Long Island Sound dump plans puts NY, Conn. at odds

KINGS PARK, N.Y. (AP) — Environmentalists and elected officials in New York are rekindling a long-running dispute with Connecticut over dumping what critics say is potentially harmful silt from dredging projects into Long Island Sound, the massive waterway that separates the states.

The fight centers on the Environmental Protection Agency's proposal that would permit additional disposal of dredge materials at several sites in the Sound for the next 30 years. Democratic Gov. Andrew Cuomo said Thursday the state would consider legal action if federal officials proceed.

"The Long Island Sound is one of New York's greatest natural treasures and a vital component of Long Island's tourism industry," Cuomo said. "The EPA's plan to establish a new disposal site not only poses a major threat to this ecologically vital habitat, but impedes our progress in ending open water dumping in Long Island's waters once and for all."

Cuomo was joined by a bi-partisan contingent of elected officials and environmentalists at a news conference at a state park overlooking the water, with the shoreline of Connecticut in the distance.

"The public loves this water body and has always considered Long Island Sound to be an extension of our home," said Adrienne Esposito, executive director of the Citizens Campaign for the Environment. "We consider the Sound as our front yard, or our backyard but never as a junkyard. We expect the EPA to protect the Sound, not pollute the Sound."

An EPA spokesman said a final decision on dumping, which has been permitted since the 1980s, would be made later this year.

"Dredging is needed to ensure safe navigation in the Sound," said EPA spokesman Dave Deegan. "The EPA has not made a final decision, but we believe the proposal strikes an appropriate balance between the need for dredging to maintain safe and efficient navigation, and our desired outcome to restore and protect Long Island Sound."

Last month, both the Connecticut and Rhode Island congressional delegations told the EPA it supported the proposal. The lawmakers sent a letter to the EPA expressing the importance of "preserving and protecting the environment" in the region. They argue that transporting dredged materials to other sites would increase carbon emissions from ships and the risk of dredged material spills.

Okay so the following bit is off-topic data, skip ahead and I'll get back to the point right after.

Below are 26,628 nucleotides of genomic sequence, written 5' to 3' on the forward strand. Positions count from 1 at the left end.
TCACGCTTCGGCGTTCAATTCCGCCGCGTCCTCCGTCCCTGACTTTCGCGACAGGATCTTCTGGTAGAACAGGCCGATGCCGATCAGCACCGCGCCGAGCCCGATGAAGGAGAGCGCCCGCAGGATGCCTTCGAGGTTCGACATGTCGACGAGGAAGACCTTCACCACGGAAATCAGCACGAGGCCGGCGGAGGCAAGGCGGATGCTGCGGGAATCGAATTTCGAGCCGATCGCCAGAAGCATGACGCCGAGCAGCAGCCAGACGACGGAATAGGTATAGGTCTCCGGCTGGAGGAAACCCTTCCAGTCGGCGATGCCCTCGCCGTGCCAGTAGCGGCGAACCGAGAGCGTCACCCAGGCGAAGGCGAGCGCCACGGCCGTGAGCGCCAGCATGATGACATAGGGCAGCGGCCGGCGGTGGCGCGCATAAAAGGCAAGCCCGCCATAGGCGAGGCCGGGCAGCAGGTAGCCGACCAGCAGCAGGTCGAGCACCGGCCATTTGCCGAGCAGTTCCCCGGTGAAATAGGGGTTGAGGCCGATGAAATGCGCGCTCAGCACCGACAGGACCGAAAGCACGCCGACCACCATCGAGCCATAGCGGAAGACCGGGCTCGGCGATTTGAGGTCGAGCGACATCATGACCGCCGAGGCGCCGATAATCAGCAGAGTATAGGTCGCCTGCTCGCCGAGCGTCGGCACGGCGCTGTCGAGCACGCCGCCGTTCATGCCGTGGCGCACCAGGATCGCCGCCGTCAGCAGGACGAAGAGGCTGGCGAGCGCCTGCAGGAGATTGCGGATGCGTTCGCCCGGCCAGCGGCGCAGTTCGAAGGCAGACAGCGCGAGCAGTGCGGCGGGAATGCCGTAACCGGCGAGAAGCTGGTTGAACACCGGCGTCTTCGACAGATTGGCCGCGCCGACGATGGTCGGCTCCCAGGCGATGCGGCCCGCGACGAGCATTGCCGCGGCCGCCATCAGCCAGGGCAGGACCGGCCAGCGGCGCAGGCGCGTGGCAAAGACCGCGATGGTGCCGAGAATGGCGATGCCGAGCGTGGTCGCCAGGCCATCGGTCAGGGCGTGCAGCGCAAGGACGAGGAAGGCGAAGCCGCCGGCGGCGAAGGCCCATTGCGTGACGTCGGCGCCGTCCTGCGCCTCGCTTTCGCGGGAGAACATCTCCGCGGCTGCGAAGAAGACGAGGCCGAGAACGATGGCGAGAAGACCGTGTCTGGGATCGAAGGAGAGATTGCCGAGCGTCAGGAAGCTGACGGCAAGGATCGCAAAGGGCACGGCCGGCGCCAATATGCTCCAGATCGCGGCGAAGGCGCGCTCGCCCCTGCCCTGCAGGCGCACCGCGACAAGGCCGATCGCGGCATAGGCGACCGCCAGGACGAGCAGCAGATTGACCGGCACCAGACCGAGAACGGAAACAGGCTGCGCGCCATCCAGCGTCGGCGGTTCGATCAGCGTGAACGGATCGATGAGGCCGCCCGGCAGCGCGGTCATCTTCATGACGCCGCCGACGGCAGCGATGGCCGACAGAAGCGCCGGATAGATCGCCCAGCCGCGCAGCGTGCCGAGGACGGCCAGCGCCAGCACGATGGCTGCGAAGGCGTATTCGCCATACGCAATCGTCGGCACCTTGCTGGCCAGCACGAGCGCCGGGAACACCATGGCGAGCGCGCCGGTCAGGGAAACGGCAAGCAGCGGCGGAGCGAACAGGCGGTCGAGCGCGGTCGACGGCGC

Connecticut officials say they agree with goals set by the EPA and U.S. Army Corps of Engineers to find alternatives to dumping the silt, but say it's not always practical, and that "open water disposal" of the dredged material is likely to be necessary for years to come. The majority of dredging activities occurs in Connecticut and the dump sites are technically in that state's waters.

Besides dredging of rivers for recreational boating, ferries and water-borne commerce including fuel deliveries, Connecticut officials say there are national security interests in keeping waterways clear for the Naval Submarine Base and U.S. Coast Guard Academy, both in New London, Connecticut.

"Given the characteristics of our state and its coastline — Connecticut's dredging needs are vastly more significant than other states that share the benefits and beauty of Long Island Sound with us," Robert Klee, the state's Department of Energy and Environmental Protection said at a U.S. Army Corps of Engineers hearing last year.

George E. Wisker, an environmental analyst with Connecticut's Department of Energy and Environmental Protection, argued that the sediments disposed of in the Sound are tested and dumping of toxic materials is not permitted. He conceded there may be low levels of contamination in some of the material, but argued none is defined as toxic.

Cuomo said New Yorkers would "agree to disagree" with their neighbors on the issue.

The Long Island has 600 miles of coastline, is 21 miles wide and 110 miles long and generates $9.4 billion for the economy of both states, according to a recent study. More than 23 million people live within 50 miles of its coast.